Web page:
At the very least I am now comfortable with boiling eggs, and I’m excited to add another dimension to the parakeets’ diet.

Encouraging your budgie to work for her food by foraging

I read an article recently called “Are we killing the natural instincts of the budgerigar” which put me on notice that no matter how many stimulating toys I provide, or flight time, or any material object, I have been ignoring a major component of my parakeet’s mental and physical health. That component is foraging for food.

You should read the whole article, but to condense, the experiment they are conducting in an aviary setting changed the budgies over from eating readily available seeds in shallow bowls that are refreshed every day, to serving food in deep bowls and not refreshing constantly, so the budgies would have to dig for their food. It also involves spreading the remaining seed on the aviary floor at the end of the cycle, instead of throwing it out, so that the budgies could sift through it again, simulating the ground foraging their wild cousins do, as well as getting much more use out of the provided seed.

The article inspired me to make some changes, because I am of course one of those people who feeds every day and discards every day, meaning the chances for foraging are extremely limited.

My big change was to take out the grate at the bottom of the cage. It took a couple of days, but the budgies love going down there and hunting through the seed hulls that fall out of their bowls. This also means that when I serve them vegetables they can go down to the cage floor and “forage” around in them. Like the green pepper shown above. They love ripping off all the seeds and then coming back to go through them all over again.  Right now they have a cup of torn romaine lettuce that they are digging through and throwing all over, and then going back to forage around in the lettuce leaves.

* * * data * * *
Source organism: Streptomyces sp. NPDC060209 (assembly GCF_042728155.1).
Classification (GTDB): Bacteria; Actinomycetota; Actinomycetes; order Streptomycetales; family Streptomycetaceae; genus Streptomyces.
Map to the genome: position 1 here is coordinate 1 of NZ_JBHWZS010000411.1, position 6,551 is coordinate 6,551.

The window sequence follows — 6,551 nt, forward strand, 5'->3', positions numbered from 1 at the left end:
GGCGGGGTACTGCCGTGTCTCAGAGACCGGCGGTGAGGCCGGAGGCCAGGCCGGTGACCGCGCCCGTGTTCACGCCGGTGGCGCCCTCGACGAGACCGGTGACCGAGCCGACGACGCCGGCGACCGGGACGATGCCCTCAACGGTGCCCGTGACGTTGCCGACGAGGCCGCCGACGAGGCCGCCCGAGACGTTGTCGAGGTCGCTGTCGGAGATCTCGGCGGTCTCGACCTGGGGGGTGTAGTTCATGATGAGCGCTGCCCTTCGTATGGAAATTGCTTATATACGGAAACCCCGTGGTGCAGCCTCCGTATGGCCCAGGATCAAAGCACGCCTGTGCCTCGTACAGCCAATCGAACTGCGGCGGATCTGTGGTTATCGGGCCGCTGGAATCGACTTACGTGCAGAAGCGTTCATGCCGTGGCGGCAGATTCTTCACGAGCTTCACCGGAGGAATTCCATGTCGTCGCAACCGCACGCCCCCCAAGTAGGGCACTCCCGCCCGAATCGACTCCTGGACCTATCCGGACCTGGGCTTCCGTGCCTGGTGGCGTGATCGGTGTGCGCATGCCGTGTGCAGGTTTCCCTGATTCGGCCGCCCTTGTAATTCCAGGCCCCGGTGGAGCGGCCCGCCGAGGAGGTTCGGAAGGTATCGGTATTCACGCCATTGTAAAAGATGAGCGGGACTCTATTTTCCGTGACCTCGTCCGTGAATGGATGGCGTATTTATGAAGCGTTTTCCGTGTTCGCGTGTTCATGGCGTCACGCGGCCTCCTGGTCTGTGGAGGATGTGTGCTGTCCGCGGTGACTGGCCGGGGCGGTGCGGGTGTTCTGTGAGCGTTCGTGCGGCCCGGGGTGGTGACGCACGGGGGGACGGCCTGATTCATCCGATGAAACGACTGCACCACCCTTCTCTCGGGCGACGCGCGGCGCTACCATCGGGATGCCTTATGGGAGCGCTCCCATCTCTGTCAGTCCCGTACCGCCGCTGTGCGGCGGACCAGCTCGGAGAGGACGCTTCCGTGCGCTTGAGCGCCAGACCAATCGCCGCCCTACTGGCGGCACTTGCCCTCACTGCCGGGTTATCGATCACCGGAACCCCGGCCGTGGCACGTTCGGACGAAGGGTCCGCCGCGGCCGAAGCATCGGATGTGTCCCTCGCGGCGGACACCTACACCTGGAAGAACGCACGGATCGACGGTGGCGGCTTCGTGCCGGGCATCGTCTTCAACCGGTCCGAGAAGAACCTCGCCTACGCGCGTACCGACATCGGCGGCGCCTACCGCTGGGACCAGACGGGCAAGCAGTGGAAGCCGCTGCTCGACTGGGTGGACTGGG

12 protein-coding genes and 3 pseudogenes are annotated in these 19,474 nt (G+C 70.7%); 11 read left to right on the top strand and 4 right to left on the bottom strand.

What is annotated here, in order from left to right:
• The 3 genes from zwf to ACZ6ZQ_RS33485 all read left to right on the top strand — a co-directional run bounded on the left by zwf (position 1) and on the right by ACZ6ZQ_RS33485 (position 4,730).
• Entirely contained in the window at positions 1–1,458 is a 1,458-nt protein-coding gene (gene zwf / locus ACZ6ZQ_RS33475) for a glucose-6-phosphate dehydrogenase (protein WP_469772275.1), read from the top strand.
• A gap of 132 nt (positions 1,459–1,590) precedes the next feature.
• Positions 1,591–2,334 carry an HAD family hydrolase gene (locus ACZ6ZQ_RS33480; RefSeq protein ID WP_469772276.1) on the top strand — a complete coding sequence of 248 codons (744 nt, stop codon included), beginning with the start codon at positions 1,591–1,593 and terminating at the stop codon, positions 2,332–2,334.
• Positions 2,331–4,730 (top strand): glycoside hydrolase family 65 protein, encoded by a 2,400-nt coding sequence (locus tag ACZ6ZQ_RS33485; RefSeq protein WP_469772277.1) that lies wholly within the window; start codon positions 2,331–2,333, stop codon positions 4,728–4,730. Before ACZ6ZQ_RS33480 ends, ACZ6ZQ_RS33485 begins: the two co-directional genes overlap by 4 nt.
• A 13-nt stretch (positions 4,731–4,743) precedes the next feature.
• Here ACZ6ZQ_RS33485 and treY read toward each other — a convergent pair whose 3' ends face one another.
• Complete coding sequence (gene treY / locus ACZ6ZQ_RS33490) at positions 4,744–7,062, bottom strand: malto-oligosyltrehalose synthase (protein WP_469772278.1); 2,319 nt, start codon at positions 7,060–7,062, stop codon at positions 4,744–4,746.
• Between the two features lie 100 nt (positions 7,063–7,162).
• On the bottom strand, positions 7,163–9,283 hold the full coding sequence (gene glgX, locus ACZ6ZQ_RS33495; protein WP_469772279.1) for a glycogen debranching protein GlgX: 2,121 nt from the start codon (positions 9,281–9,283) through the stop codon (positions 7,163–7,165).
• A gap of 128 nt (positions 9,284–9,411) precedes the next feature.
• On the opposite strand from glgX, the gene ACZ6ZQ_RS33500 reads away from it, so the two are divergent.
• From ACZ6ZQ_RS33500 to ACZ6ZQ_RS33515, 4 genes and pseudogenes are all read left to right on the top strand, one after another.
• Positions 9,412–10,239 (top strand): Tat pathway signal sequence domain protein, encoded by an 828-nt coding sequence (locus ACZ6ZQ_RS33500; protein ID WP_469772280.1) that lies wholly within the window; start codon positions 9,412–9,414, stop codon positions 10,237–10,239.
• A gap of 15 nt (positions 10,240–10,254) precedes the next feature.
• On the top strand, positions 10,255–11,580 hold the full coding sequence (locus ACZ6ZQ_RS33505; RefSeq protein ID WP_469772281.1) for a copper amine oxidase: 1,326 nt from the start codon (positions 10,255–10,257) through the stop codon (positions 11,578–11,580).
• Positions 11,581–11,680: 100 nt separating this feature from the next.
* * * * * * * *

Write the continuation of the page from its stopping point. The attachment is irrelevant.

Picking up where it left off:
I also tried scattering what was left of their seed bowls on the ground of the cage, which would be okay a couple of times a week but really caused a mess explosion, due to the dramatically increased likelihood of hulls being blown out of the cage.

My next steps are to create more foraging opportunities. I always see foraging toys for big parrots, but I think for the little guys it may have to be a little more DIY.  Here’s a great idea for a foraging mat just made out of a doormat, and here’s another post about making a bunch of different foraging toys – some seem to be for bigger parrots, but there are some awesome easy things the the blogger suggests, even something as simple as covering the food bowl with a paper towel that the parrot has to remove before eating.

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Foraging 101

For higher up foraging, we are going to get back into using our Creative Foraging Systems Ball and Kabob, 5-Inch. If we put some shredded veggies in the ball the budgies will spend the bulk of their day pulling them out, whether they eat them or not, so at least mentally there’s the simulation of working for your food.

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The importance of foraging and digging through food also reinforces my decision to switch to a mostly seed diet, with pelleted diets a budgie would have even less opportunities for foraging.  And with Dr. Harvey’s parakeet food (Dr. Harvey’s Our Best Parakeet Blend Natural Food for Parakeets, 4-Pound Bag) there are a lot of different items in the blend to be foraged through and pushed aside to find the favorite morsels, and then throughout the day more and more of the less desirable items are consumed.

Overall, I want to be more cognizant of how I could be making it harder and more rewarding for Toby and Kelly to find food, after reading that article I’m certain I can do better at meeting their need to forage.

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Foraging for the wild cucumber